Windows 11: Should I Upgrade?
Windows 11 Preview
I have been running an early preview release of Windows 11 since August. I have had very little issues with the early versions that I have tested. There has been a little bit of a learning curve as far as where options and operations have been moved or changed, but it has not greatly slowed me down or prevented me from getting stuff done. Once I learned where to go to get places, I was able to quickly perform the functions that I need. This was also an issue when Microsoft introduced us to Windows 10. After we all ran Windows 7 for many years moving to Windows 10 and trying to find where we needed to go was also a little frustrating and time consuming. But it is second nature to find what we need now. The same will be true with Windows 11. We will soon find moving around on Windows 11 as easy as we did on Windows 10.
How long is too long to wait?
If you are in the ‘hold out as long as possible’ boat, then it will be a few years down the road before you must move to Windows 11. Microsoft is still supporting Windows 10 and will be for several years, but their focus has shifted to Windows 11 and over time will invest more resources into Windows 11, leaving Windows 10 behind. Microsoft has announced an End of Service date of October 14, 2025 for Windows 10. With that day a little less than 4 years away, planning needs to made now about moving to Windows 11.
And while Microsoft will support Windows 10 for another 4 years, manufacturers will no longer sell computers with Windows 10 in the very near future. Most already have started shipping computers with Windows 11 installed, although many still have the option to install Windows 10. And keep in mind, many older PCs will not be able to run the newest operating system because Microsoft requires hardware features that are not found on older PCs. In order to properly install Windows 11, a PC must have an 8th generation or newer Intel or an AMD Zen 2 or up processor and a TPM (Trusted Platform Module) 2.0 chip for the upgraded security features.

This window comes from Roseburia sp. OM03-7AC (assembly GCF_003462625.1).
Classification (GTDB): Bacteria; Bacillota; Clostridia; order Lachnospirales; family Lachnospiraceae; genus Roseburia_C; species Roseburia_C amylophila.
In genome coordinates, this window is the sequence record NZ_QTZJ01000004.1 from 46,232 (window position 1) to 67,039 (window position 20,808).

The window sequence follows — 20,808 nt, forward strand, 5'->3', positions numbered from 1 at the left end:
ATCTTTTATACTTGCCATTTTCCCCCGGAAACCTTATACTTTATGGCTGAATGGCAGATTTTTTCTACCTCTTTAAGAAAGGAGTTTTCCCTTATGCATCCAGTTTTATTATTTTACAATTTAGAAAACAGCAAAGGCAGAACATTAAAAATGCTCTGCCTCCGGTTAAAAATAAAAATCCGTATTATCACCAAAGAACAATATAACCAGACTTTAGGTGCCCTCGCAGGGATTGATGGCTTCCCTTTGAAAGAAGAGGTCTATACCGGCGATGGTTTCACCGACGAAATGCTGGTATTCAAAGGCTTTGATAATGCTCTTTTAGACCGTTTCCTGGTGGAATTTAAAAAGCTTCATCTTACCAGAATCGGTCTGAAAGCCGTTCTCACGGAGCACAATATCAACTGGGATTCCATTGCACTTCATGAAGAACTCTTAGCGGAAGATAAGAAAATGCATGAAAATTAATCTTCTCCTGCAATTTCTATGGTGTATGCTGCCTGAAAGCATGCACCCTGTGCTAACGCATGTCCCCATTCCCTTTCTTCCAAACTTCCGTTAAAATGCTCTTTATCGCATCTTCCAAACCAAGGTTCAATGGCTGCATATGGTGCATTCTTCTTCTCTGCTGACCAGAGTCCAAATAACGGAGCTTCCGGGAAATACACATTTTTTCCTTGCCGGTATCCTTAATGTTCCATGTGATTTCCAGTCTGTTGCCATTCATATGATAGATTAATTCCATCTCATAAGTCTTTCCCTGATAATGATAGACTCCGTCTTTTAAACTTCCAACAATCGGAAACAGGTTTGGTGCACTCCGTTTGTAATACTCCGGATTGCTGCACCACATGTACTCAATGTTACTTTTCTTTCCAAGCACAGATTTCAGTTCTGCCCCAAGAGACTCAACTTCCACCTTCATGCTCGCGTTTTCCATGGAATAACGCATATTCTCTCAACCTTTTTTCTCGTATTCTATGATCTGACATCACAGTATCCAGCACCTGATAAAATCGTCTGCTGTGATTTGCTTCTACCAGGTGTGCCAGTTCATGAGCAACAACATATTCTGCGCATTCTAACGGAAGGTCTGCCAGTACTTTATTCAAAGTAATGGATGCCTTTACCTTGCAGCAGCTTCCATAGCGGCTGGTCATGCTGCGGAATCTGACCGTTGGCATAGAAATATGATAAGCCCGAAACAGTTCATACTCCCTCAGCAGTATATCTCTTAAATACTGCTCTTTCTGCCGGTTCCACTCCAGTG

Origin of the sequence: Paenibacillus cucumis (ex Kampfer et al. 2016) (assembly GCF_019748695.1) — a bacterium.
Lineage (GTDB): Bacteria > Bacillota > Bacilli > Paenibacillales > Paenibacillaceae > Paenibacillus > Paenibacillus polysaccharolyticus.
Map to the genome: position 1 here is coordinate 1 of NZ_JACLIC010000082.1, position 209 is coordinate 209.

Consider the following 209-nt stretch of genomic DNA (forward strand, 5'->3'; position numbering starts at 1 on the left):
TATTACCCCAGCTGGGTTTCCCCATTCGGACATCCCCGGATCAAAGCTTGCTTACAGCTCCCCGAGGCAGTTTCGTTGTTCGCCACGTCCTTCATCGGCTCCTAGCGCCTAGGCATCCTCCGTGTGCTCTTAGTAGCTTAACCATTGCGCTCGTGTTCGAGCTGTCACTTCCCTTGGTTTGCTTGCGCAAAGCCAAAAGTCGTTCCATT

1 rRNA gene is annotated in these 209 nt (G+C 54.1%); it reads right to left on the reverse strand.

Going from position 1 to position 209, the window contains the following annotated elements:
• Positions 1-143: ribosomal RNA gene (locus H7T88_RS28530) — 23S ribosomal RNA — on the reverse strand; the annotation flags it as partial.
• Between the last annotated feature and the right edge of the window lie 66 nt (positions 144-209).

Software is always an issue with a new OS is introduced. So far, I have not found any software that will not run with the newest OS yet. That is not saying that some software out there will not run on it or may have issues, but I have been greatly pleased that most current software programs have no problem being installed or running under Windows 11. If you fear that a particular program may be an issue, you need to find a machine that can be designated as a test machine to make sure that features will work correctly before jumping on board. This is always the best practice, especially for custom programs or programs that an entire company relies upon.
Security – A good reason to upgrade.
The biggest reason to move to Windows 11 will be for security reasons. Microsoft is constantly making improvements and additions to Windows to counter the ever-growing security hacks that criminals are exploiting or finding. Windows 11 will also have security features like hardware-based isolation and secure boot turned on by default. And as we mentioned earlier – the addition of the TPM (Trusted Platform Module) 2.0 chip which is an important building block for security related features. Microsoft has made security one of the most, if not the most, important features of the newest OS.